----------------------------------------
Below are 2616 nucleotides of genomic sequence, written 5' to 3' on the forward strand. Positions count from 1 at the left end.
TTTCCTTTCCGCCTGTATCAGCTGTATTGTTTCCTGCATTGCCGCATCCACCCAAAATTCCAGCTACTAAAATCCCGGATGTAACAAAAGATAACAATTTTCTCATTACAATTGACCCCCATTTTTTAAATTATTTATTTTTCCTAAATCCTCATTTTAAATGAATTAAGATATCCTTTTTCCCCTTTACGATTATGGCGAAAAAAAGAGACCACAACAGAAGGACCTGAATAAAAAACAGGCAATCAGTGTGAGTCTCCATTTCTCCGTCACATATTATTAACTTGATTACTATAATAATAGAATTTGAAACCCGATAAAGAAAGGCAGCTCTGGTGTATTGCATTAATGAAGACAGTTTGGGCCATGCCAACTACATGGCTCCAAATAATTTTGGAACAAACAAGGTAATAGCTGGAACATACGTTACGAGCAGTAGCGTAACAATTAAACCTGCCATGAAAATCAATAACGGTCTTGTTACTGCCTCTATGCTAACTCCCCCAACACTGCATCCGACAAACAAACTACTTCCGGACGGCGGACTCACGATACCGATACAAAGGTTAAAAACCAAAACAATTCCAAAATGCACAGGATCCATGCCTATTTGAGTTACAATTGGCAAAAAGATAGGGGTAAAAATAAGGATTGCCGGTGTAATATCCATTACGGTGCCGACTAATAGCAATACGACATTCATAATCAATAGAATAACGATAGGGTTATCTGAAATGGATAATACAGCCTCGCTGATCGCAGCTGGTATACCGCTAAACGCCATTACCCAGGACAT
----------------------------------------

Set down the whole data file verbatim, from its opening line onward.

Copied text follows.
Below are 2616 nucleotides of genomic sequence, written 5' to 3' on the forward strand. Positions count from 1 at the left end.
TTTCCTTTCCGCCTGTATCAGCTGTATTGTTTCCTGCATTGCCGCATCCACCCAAAATTCCAGCTACTAAAATCCCGGATGTAACAAAAGATAACAATTTTCTCATTACAATTGACCCCCATTTTTTAAATTATTTATTTTTCCTAAATCCTCATTTTAAATGAATTAAGATATCCTTTTTCCCCTTTACGATTATGGCGAAAAAAAGAGACCACAACAGAAGGACCTGAATAAAAAACAGGCAATCAGTGTGAGTCTCCATTTCTCCGTCACATATTATTAACTTGATTACTATAATAATAGAATTTGAAACCCGATAAAGAAAGGCAGCTCTGGTGTATTGCATTAATGAAGACAGTTTGGGCCATGCCAACTACATGGCTCCAAATAATTTTGGAACAAACAAGGTAATAGCTGGAACATACGTTACGAGCAGTAGCGTAACAATTAAACCTGCCATGAAAATCAATAACGGTCTTGTTACTGCCTCTATGCTAACTCCCCCAACACTGCATCCGACAAACAAACTACTTCCGGACGGCGGACTCACGATACCGATACAAAGGTTAAAAACCAAAACAATTCCAAAATGCACAGGATCCATGCCTATTTGAGTTACAATTGGCAAAAAGATAGGGGTAAAAATAAGGATTGCCGGTGTAATATCCATTACGGTGCCGACTAATAGCAATACGACATTCATAATCAATAGAATAACGATAGGGTTATCTGAAATGGATAATACAGCCTCGCTGATCGCAGCTGGTATACCGCTAAACGCCATTACCCAGGACAT